A gifted songwriter and a versatile pianist with no formal training, Sara Bareilles burst onto the pop scene with a naturally skilled voice that ranged from powerful and soulful to sweet and gentle, earning her instant comparisons to Fiona Apple and Norah Jones. At age 18, she left the Redwood forests of her hometown, Eureka, CA, in pursuit of a music career in Los Angeles. Although she attended UCLA's Communication Studies program, Bareilles spent the majority of her spare time studying her new environment and writing poetry and songs about the busy surroundings.
After graduation, she spent the next three years performing her songs at open-mic nights, slowly building her confidence as a musician before graduating to local clubs and festivals. In 2003, she co-produced her first demo, Careful Confessions, and became enthralled with recording techniques. Eager to go back to the studio and create a second full-length album, she started shopping her CD around and signed a deal with Epic Records in April 2005. Producer Eric Rosse took her under his wing the following February and the two spent a little over a year perfecting the orchestration -- nearly half of the songs had formerly appeared on Careful Confessions, and a new batch of tracks was carefully constructed in order to make her first major-label release as strong as possible. The lyrical themes of the album, entitled Little Voice and released in July 2007, covered her past relationships, insecurities, and inner battles with trying to trust her instincts. The single "Love Song," after being promoted by both iTunes and Rhapsody, made the album a hit; both single and album reached the Top Ten, with "Love Song" eventually selling more than three million copies.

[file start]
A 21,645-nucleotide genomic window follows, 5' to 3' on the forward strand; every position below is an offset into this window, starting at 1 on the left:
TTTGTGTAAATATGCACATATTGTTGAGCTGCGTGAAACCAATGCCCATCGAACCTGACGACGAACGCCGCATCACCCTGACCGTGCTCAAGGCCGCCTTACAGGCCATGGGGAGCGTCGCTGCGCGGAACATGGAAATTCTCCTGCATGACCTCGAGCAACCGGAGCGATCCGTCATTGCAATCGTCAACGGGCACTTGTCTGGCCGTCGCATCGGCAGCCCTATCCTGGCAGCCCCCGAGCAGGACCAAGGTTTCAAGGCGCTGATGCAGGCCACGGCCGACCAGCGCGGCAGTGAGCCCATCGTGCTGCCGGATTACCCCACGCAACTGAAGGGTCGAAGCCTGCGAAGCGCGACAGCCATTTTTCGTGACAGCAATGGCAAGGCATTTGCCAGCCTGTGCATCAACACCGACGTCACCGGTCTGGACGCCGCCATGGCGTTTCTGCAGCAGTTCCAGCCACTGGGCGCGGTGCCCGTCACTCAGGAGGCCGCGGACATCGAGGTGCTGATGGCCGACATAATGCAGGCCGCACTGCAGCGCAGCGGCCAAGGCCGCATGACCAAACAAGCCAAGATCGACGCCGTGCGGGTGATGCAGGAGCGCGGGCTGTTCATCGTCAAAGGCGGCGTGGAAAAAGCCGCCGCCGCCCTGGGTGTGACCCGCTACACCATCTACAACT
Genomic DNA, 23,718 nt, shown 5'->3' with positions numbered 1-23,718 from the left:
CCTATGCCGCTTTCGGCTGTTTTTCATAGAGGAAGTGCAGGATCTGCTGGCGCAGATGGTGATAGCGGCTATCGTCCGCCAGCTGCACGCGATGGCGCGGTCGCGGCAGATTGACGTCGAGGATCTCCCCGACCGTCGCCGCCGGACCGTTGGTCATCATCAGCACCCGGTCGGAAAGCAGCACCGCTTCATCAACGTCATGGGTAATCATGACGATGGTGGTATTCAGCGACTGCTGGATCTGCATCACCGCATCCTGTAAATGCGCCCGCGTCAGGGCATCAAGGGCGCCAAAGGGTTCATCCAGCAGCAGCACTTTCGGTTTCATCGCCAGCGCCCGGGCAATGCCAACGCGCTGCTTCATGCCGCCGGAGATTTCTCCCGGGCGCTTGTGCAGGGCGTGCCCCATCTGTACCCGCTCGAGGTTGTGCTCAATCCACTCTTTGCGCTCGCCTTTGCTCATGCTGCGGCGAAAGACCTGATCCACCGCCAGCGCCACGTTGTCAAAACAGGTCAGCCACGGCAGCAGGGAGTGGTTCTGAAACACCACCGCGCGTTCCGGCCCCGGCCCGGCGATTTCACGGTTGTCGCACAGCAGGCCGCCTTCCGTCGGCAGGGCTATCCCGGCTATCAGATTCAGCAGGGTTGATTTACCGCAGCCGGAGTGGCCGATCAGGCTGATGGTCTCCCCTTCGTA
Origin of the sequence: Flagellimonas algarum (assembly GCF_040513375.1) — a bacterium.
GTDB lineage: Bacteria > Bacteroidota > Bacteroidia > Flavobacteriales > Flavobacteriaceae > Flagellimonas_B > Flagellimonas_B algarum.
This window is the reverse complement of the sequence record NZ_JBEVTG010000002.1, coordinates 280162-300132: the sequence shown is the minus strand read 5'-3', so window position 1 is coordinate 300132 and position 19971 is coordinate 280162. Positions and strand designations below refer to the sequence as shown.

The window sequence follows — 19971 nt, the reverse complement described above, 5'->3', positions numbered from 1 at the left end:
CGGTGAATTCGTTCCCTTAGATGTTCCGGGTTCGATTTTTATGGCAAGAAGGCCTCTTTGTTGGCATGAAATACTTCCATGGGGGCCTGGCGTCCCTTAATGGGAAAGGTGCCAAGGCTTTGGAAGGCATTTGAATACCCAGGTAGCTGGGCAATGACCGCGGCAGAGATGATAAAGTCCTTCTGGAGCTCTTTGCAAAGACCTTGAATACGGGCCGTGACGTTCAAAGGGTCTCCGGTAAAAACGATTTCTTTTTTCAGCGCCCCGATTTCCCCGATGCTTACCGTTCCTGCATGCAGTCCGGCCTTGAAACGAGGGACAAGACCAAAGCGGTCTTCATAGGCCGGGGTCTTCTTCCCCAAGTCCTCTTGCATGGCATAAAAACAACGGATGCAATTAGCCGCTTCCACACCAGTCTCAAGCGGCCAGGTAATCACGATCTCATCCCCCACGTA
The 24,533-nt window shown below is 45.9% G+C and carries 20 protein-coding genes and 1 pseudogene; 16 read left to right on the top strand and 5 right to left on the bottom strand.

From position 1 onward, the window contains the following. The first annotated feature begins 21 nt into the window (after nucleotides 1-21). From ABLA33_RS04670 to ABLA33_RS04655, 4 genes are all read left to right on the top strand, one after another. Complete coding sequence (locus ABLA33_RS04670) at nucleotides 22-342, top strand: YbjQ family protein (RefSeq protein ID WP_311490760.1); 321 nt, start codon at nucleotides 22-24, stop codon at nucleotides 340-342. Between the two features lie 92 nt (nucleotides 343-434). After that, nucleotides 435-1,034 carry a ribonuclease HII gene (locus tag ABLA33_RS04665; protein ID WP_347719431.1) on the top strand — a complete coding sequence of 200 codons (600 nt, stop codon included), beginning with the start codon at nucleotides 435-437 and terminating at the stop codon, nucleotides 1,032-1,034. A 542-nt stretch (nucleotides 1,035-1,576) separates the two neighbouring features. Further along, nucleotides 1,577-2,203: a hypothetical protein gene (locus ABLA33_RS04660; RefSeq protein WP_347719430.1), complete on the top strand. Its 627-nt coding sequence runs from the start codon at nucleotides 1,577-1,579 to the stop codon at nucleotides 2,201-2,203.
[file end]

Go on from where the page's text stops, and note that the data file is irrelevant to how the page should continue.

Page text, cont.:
With a hit album on her hands, Bareilles hit the road and toured heavily for the next two years, releasing a concert album (Between the Lines: Sara Bareilles Live at the Fillmore) along the way. Playing her songs night after night inspired her to begin writing new material, and Bareilles found herself drawn to material that was bigger, bolder, and peppier than the songs that comprised Little Voice. The result was Kaleidescope Heart, which marked her second major-label effort upon its release in mid-2010. ~ Jason Lymangrover, Rovi